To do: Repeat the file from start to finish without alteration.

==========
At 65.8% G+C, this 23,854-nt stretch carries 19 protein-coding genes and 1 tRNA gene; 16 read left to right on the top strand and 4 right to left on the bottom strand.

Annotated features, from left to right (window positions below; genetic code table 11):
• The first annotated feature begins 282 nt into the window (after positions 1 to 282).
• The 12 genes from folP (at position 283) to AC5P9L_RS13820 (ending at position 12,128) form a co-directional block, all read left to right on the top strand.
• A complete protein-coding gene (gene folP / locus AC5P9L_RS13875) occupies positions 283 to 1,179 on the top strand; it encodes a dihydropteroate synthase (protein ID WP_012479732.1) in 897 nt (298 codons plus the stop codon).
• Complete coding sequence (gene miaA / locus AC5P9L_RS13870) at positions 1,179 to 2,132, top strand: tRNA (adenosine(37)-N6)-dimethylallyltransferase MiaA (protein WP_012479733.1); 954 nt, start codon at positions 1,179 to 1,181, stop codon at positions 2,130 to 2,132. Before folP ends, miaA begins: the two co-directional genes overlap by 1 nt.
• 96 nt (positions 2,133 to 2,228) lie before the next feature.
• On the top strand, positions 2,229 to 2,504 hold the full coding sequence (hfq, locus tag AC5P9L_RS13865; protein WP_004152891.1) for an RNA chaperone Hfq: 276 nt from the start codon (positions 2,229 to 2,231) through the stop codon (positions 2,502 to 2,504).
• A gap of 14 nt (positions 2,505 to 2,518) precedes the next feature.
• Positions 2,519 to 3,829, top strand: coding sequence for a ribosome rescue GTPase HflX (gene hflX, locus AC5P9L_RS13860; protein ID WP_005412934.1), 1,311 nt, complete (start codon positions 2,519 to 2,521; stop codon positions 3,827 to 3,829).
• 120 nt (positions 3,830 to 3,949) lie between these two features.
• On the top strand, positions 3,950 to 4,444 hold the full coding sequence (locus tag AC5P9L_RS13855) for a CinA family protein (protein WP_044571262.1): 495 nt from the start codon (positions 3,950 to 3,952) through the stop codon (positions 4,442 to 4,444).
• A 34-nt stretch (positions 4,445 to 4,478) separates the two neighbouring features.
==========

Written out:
At 65.8% G+C, this 23,854-nt stretch carries 19 protein-coding genes and 1 tRNA gene; 16 read left to right on the top strand and 4 right to left on the bottom strand.

Annotated features, from left to right (window positions below; genetic code table 11):
• The first annotated feature begins 282 nt into the window (after positions 1 to 282).
• The 12 genes from folP (at position 283) to AC5P9L_RS13820 (ending at position 12,128) form a co-directional block, all read left to right on the top strand.
• A complete protein-coding gene (gene folP / locus AC5P9L_RS13875) occupies positions 283 to 1,179 on the top strand; it encodes a dihydropteroate synthase (protein ID WP_012479732.1) in 897 nt (298 codons plus the stop codon).
• Complete coding sequence (gene miaA / locus AC5P9L_RS13870) at positions 1,179 to 2,132, top strand: tRNA (adenosine(37)-N6)-dimethylallyltransferase MiaA (protein WP_012479733.1); 954 nt, start codon at positions 1,179 to 1,181, stop codon at positions 2,130 to 2,132. Before folP ends, miaA begins: the two co-directional genes overlap by 1 nt.
• 96 nt (positions 2,133 to 2,228) lie before the next feature.
• On the top strand, positions 2,229 to 2,504 hold the full coding sequence (hfq, locus tag AC5P9L_RS13865; protein WP_004152891.1) for an RNA chaperone Hfq: 276 nt from the start codon (positions 2,229 to 2,231) through the stop codon (positions 2,502 to 2,504).
• A gap of 14 nt (positions 2,505 to 2,518) precedes the next feature.
• Positions 2,519 to 3,829, top strand: coding sequence for a ribosome rescue GTPase HflX (gene hflX, locus AC5P9L_RS13860; protein ID WP_005412934.1), 1,311 nt, complete (start codon positions 2,519 to 2,521; stop codon positions 3,827 to 3,829).
• 120 nt (positions 3,830 to 3,949) lie between these two features.
• On the top strand, positions 3,950 to 4,444 hold the full coding sequence (locus tag AC5P9L_RS13855) for a CinA family protein (protein WP_044571262.1): 495 nt from the start codon (positions 3,950 to 3,952) through the stop codon (positions 4,442 to 4,444).
• A 34-nt stretch (positions 4,445 to 4,478) separates the two neighbouring features.